ISSN 0439-755X
CN 11-1911/B

Acta Psychologica Sinica ›› 2023, Vol. 55 ›› Issue (3): 421-434.doi: 10.3724/SP.J.1041.2023.00421

• Special Issue on “Psychological Characteristics and Behaviors of Chinese People in Response to Crisis and Challenges” • Previous Articles     Next Articles

The breath of temporal information focus among Chinese people

JI Li-Jun1, WU Ying2, YANG Yiyin3   

  1. 1Department of Psychology, Queen’s University. Kingston K7L3N6, Canada;
    2School of Ethnology and Sociology, Minzu University of China, Beijing 100081, China;
    3Institute of Sociology, Chinese Academy of Social Sciences, Beijing 100732, China
  • Received:2021-03-31 Published:2023-03-25 Online:2022-12-22

Abstract: This paper reviews past research on temporal information focus and lay theories of change among Chinese people and discusses their theoretical and practical implications. Temporal information focus refers to the breadth of focus people direct to temporal information, pertaining to the past, present and future. People with a broader temporal information focus attend to a more extensive range of information along the temporal dimension. Past research has shown that, compared to North Americans, Chinese people attend more to the past, as well as the future, demonstrating a broader temporal information focus. Relative to North Americans, they judge the past as more relevant to the present, perceive the past and future to be closer to the present, and hold information pertaining to the distant past and future in a more accessible state within their minds.
Such broader temporal focus among Chinese people has important impacts on other psychological processes. For example, it contributes to Chinese individual’s greater sense of self-continuity over time. Self-continuity refers to the sense of perceiving oneself as a unity that transcends the present and extends to the past and future. With various approaches, research has demonstrated that Chinese participants have a greater sense of self-continuity across time, from the past to the present, and then to the future. In addition, Chinese participants also show a greater sense of self-continuity across generations, in that they tend to think they are the extension of their grandparents and parents, which will continue into their children and grandchildren.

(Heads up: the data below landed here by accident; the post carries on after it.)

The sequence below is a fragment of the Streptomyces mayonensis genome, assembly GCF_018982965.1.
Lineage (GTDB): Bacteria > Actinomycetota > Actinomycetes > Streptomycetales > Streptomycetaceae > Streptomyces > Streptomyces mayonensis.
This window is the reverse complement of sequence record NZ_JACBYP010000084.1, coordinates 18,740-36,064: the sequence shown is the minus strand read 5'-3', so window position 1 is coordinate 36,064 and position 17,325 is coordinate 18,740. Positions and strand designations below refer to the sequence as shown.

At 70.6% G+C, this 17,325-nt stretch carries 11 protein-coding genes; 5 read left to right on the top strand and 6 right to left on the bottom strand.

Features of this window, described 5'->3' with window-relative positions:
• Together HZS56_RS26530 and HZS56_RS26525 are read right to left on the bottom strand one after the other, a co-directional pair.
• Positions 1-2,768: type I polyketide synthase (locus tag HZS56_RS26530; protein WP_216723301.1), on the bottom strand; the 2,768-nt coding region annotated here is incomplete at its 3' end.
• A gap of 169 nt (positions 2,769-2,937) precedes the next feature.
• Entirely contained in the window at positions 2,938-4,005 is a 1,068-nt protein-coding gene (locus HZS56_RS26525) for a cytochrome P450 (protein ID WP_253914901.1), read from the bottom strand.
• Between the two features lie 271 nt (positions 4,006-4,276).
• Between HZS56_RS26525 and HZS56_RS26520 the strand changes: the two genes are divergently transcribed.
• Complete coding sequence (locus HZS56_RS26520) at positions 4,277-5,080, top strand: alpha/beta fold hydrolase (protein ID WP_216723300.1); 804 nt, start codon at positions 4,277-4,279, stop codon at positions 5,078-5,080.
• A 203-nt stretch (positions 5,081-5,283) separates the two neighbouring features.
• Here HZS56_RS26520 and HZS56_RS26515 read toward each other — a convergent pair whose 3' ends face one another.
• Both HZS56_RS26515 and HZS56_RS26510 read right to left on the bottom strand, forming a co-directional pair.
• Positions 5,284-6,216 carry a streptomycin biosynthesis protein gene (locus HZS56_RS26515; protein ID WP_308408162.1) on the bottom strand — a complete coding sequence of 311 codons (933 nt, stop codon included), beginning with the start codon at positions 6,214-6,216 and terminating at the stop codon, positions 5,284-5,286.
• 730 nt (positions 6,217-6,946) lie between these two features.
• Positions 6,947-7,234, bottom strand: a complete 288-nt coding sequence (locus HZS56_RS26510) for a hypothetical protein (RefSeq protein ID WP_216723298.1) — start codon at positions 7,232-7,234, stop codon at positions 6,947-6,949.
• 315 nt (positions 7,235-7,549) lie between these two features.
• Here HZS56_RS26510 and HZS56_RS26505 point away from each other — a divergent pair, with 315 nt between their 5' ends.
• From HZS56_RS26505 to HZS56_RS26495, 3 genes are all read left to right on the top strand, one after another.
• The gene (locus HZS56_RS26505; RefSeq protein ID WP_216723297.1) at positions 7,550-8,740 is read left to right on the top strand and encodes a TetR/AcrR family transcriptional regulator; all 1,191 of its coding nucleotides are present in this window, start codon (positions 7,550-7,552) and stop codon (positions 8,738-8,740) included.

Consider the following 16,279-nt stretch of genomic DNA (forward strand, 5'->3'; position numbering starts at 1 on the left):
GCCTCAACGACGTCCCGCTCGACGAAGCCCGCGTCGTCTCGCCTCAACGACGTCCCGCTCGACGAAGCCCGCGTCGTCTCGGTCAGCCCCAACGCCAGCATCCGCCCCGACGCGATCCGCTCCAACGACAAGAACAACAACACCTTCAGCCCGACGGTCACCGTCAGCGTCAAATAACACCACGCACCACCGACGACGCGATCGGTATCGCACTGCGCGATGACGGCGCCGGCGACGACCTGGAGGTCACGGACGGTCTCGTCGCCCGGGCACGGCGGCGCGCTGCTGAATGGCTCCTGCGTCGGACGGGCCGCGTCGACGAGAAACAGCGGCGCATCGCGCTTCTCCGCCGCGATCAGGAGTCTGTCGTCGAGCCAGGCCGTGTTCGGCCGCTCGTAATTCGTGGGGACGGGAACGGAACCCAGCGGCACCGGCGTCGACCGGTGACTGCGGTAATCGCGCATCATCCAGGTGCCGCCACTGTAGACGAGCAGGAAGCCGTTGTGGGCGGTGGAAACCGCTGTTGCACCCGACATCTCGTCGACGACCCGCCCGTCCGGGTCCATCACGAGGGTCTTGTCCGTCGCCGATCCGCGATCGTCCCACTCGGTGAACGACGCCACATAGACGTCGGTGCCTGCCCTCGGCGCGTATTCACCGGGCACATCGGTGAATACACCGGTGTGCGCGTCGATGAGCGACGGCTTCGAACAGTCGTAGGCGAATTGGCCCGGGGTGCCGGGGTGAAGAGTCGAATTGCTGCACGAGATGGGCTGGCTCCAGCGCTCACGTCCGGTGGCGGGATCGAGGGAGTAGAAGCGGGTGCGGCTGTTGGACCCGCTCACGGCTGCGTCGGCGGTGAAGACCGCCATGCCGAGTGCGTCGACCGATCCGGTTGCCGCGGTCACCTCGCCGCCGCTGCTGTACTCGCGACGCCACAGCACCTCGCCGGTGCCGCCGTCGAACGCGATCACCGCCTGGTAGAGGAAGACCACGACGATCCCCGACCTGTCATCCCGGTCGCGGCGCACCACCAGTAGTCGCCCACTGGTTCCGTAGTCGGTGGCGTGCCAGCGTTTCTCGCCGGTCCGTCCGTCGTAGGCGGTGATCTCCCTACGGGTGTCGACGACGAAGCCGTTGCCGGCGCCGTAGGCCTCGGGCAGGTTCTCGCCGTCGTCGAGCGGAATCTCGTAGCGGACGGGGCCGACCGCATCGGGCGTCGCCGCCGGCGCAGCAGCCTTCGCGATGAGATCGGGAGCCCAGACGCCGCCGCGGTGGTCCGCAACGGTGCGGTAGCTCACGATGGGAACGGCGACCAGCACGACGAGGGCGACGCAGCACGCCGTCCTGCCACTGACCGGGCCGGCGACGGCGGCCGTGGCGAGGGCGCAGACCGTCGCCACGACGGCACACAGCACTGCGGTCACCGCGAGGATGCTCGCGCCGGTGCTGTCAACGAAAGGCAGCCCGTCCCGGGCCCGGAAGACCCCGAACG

Broader temporal focus among Chinese people may also contribute to their lay theories (or beliefs) of change - that is, their beliefs about how events develop over time. Attending to a broader range of temporal information may make it easy to identify changes over time. Relative to North Americans, Chinese people hold a more cyclical belief about change, as they expect events to change in a continuous manner, and such change can take place from one extreme to the other and vice versa (e.g., from good to bad, and then from bad to good). Such lay theories of change start to emerge in school-age children and increase with age. Such beliefs apply to predictions of other people’s behaviors, as well as predictions of one’s own experience (such as happiness throughout life). These predictions have impacts in real life (e.g., stock market predictions and decisions). They may also influence how people perceive and respond to adversity in real life. For example, Chinese participants tend to conceptualize suffering in both negative and positive terms. Thus, compared to North Americans, Chinese participants are more likely to see the positive aspects within negative experiences, and will consequently respond more positively to adverse life situations such as a pandemic. This paper considers potential factors contributing to the broader temporal information focus among Chinese people, proposes a cultural psychological model for temporal focus, and discusses fruitful directions for future research.

Key words: breadth of temporal information focus, temporal perception, self continuity, lay theories of change.